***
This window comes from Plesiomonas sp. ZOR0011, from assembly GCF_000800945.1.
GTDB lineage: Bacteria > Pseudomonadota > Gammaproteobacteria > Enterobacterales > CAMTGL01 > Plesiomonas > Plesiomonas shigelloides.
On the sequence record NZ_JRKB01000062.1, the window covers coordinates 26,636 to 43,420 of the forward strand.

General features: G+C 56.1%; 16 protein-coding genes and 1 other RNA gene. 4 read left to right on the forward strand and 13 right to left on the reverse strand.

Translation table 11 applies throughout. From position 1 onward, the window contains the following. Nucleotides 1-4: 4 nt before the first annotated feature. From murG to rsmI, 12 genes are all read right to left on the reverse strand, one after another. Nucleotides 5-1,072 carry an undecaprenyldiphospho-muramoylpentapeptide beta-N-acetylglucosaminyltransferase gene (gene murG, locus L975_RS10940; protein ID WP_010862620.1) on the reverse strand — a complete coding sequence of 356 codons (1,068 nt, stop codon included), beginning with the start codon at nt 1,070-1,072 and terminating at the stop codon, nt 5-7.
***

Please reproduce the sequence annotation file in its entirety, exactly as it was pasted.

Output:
This window comes from Plesiomonas sp. ZOR0011, from assembly GCF_000800945.1.
GTDB lineage: Bacteria > Pseudomonadota > Gammaproteobacteria > Enterobacterales > CAMTGL01 > Plesiomonas > Plesiomonas shigelloides.
On the sequence record NZ_JRKB01000062.1, the window covers coordinates 26,636 to 43,420 of the forward strand.

General features: G+C 56.1%; 16 protein-coding genes and 1 other RNA gene. 4 read left to right on the forward strand and 13 right to left on the reverse strand.

Translation table 11 applies throughout. From position 1 onward, the window contains the following. Nucleotides 1-4: 4 nt before the first annotated feature. From murG to rsmI, 12 genes are all read right to left on the reverse strand, one after another. Nucleotides 5-1,072 carry an undecaprenyldiphospho-muramoylpentapeptide beta-N-acetylglucosaminyltransferase gene (gene murG, locus L975_RS10940; protein ID WP_010862620.1) on the reverse strand — a complete coding sequence of 356 codons (1,068 nt, stop codon included), beginning with the start codon at nt 1,070-1,072 and terminating at the stop codon, nt 5-7.